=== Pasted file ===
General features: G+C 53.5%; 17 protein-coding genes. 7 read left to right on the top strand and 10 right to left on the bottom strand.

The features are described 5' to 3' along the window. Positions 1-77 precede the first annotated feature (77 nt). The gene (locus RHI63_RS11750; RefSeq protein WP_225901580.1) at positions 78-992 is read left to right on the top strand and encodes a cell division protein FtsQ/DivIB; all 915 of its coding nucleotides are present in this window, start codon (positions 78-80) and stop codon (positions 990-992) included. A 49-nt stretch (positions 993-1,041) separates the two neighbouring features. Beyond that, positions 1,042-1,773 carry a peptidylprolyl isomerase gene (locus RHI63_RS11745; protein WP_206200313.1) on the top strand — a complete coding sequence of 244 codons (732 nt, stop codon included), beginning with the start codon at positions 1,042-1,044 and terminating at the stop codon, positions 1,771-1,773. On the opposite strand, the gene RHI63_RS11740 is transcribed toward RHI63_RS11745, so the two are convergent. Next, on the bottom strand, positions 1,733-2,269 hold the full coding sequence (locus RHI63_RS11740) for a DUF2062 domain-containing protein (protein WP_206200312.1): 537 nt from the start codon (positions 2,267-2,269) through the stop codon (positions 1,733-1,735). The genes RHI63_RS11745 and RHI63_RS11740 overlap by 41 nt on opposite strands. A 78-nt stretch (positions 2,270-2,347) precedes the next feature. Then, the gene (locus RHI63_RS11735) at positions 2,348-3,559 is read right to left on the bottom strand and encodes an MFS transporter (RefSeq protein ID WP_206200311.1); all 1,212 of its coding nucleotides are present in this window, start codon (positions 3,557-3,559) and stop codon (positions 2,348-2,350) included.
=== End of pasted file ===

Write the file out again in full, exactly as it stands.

General features: G+C 53.5%; 17 protein-coding genes. 7 read left to right on the top strand and 10 right to left on the bottom strand.

The features are described 5' to 3' along the window. Positions 1-77 precede the first annotated feature (77 nt). The gene (locus RHI63_RS11750; RefSeq protein WP_225901580.1) at positions 78-992 is read left to right on the top strand and encodes a cell division protein FtsQ/DivIB; all 915 of its coding nucleotides are present in this window, start codon (positions 78-80) and stop codon (positions 990-992) included. A 49-nt stretch (positions 993-1,041) separates the two neighbouring features. Beyond that, positions 1,042-1,773 carry a peptidylprolyl isomerase gene (locus RHI63_RS11745; protein WP_206200313.1) on the top strand — a complete coding sequence of 244 codons (732 nt, stop codon included), beginning with the start codon at positions 1,042-1,044 and terminating at the stop codon, positions 1,771-1,773. On the opposite strand, the gene RHI63_RS11740 is transcribed toward RHI63_RS11745, so the two are convergent. Next, on the bottom strand, positions 1,733-2,269 hold the full coding sequence (locus RHI63_RS11740) for a DUF2062 domain-containing protein (protein WP_206200312.1): 537 nt from the start codon (positions 2,267-2,269) through the stop codon (positions 1,733-1,735). The genes RHI63_RS11745 and RHI63_RS11740 overlap by 41 nt on opposite strands. A 78-nt stretch (positions 2,270-2,347) precedes the next feature. Then, the gene (locus RHI63_RS11735) at positions 2,348-3,559 is read right to left on the bottom strand and encodes an MFS transporter (RefSeq protein ID WP_206200311.1); all 1,212 of its coding nucleotides are present in this window, start codon (positions 3,557-3,559) and stop codon (positions 2,348-2,350) included.